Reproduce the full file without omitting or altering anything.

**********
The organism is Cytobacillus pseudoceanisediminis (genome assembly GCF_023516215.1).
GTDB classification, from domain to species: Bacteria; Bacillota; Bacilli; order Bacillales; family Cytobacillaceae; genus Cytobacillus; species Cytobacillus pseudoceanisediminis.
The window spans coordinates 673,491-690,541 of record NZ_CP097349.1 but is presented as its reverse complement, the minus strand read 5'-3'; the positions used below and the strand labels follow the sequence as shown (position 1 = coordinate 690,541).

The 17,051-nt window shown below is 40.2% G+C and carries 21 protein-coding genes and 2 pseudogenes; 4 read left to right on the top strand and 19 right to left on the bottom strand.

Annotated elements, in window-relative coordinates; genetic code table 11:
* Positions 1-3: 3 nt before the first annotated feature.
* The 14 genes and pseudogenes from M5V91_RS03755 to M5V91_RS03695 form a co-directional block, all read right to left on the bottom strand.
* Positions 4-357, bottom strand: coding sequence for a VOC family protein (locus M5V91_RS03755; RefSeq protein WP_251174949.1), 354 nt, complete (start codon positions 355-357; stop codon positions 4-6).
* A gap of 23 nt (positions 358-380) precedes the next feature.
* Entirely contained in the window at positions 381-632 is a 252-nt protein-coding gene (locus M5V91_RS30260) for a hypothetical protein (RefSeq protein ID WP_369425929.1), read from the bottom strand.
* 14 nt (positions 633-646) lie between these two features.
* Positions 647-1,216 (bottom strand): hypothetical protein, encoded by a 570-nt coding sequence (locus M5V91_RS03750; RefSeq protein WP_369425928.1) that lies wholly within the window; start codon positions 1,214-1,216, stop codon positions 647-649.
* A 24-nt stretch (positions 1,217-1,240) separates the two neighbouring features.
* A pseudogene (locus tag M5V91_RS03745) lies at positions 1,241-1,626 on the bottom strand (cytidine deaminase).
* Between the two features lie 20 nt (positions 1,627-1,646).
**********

The organism is Cytobacillus pseudoceanisediminis (genome assembly GCF_023516215.1).
GTDB classification, from domain to species: Bacteria; Bacillota; Bacilli; order Bacillales; family Cytobacillaceae; genus Cytobacillus; species Cytobacillus pseudoceanisediminis.
The window spans coordinates 673,491-690,541 of record NZ_CP097349.1 but is presented as its reverse complement, the minus strand read 5'-3'; the positions used below and the strand labels follow the sequence as shown (position 1 = coordinate 690,541).

The 17,051-nt window shown below is 40.2% G+C and carries 21 protein-coding genes and 2 pseudogenes; 4 read left to right on the top strand and 19 right to left on the bottom strand.

Annotated elements, in window-relative coordinates; genetic code table 11:
* Positions 1-3: 3 nt before the first annotated feature.
* The 14 genes and pseudogenes from M5V91_RS03755 to M5V91_RS03695 form a co-directional block, all read right to left on the bottom strand.
* Positions 4-357, bottom strand: coding sequence for a VOC family protein (locus M5V91_RS03755; RefSeq protein WP_251174949.1), 354 nt, complete (start codon positions 355-357; stop codon positions 4-6).
* A gap of 23 nt (positions 358-380) precedes the next feature.
* Entirely contained in the window at positions 381-632 is a 252-nt protein-coding gene (locus M5V91_RS30260) for a hypothetical protein (RefSeq protein ID WP_369425929.1), read from the bottom strand.
* 14 nt (positions 633-646) lie between these two features.
* Positions 647-1,216 (bottom strand): hypothetical protein, encoded by a 570-nt coding sequence (locus M5V91_RS03750; RefSeq protein WP_369425928.1) that lies wholly within the window; start codon positions 1,214-1,216, stop codon positions 647-649.
* A 24-nt stretch (positions 1,217-1,240) separates the two neighbouring features.
* A pseudogene (locus tag M5V91_RS03745) lies at positions 1,241-1,626 on the bottom strand (cytidine deaminase).
* Between the two features lie 20 nt (positions 1,627-1,646).